--Automation applied to an inefficient operation can simply magnify the inefficiency.
--You will surely be asked which customers will be affected most by automation, so be prepared.
--Key changes will be cultural, so understand at the outset how much change will be needed -- and tolerated.
Streamlining and automation often get talked about in the same breath, but there’s a big difference.
Streamlining is essentially simplifying an existing process. That is typically done by removing some unnecessary workflows from the larger effort.
By comparison, automation is “cost cutting by tightening the corners and not cutting them,” as Haresh Sippy, chief founder of Tema India, has put it. In the context of insurance pricing, automation typically means connecting disparate systems and data flows more seamlessly. Rather than just simplifying existing processes, these connections bring some overall structure and governance to the workflow, enable scheduling and triggering of activity and allow for reports to monitor progress.
Automation shouldn’t just be a matter of saving time – important as that often is – it should bring new sources of value to pricing.
Automation done responsibly
Automation allows for doing more with less -- but automation applied to an inefficient operation can simply magnify the inefficiency.
Traditional machine learning models, for example, have to effectively "fail" to learn. But will they learn fast enough for certain pricing applications? Automation has to be appropriate to the pricing circumstances for which it is intended.
When looking at how to apply automation responsibly, the six standards recommended by Microsoft are a good starting point: accountability; transparency; fairness; reliability and safety; privacy and security; and inclusiveness.
Improvement must be relative to something relevant
Insurers approach the pricing cycle of Analyze – Decide – Deploy in a multitude of ways, so no two automation projects are going to be the same.
For example, companies working with traditional, generalized, linear models could make significant improvements (up to 40% resource savings in our experience) by automating the simplifying, grouping and curve-fitting factors that could lead to more competitive or segmented pricing. A next step could be the automated tuning of factor parameters and interactions, leading to applications that assist the interpretation of results.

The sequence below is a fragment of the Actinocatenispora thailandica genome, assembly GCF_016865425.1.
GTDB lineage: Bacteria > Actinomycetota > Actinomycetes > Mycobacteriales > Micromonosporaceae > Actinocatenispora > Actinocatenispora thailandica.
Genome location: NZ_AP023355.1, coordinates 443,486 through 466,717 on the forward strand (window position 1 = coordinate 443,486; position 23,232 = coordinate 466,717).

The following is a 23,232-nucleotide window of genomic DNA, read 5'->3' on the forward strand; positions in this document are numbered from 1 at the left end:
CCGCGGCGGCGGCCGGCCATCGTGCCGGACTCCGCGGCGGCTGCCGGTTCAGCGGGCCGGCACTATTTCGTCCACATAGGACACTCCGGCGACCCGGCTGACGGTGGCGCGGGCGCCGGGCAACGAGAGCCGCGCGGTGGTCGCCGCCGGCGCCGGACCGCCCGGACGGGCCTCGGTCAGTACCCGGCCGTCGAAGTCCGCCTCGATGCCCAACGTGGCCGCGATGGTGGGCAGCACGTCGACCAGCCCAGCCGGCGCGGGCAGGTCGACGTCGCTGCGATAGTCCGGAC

The key is to identify where automation can improve your pricing process and deliver the most value.
Automation may do more than just replace what previously would have been done manually. Machines may reveal pricing insights that wouldn’t typically have been uncovered. Often, automation can serve to triage the value of making rating updates, as we have seen recently with some companies automating the tracking of potential inflation effects on their books of business.
See also: Insurers Turn to Automation
Which customers will be most affected?
In just about every pricing automation project we’ve worked on where companies are, for example, using technology to integrate and update data from multiple systems to adjust their pricing and are aiming to get new pricing to market quicker, the question arises: “Which customers are going to be most affected, and by how much?”
In the fairly safe knowledge that the question is coming, automate the response, particularly as impact analysis can be extremely time-consuming if done manually.
Another reason for being ready for the question is increasing interest from regulators in understanding how machine learning and automation are driving pricing decisions.
Key challenges are often cultural
Automation doesn’t necessarily always sit easily with established pricing practices. It pays to determine what those most involved are prepared to let go and the acceptable levels of scrutiny and review of automated processes at the outset.
There is likely to be a need to introduce new working practices, because breaks or barriers in an automation-enhanced workflow can limit the benefits of automation. For example, a company that aspires to automated delivery of pricing updates can face real problems if the hand-off from pricing/product teams to IT/rate deployment teams is overly manual and complex.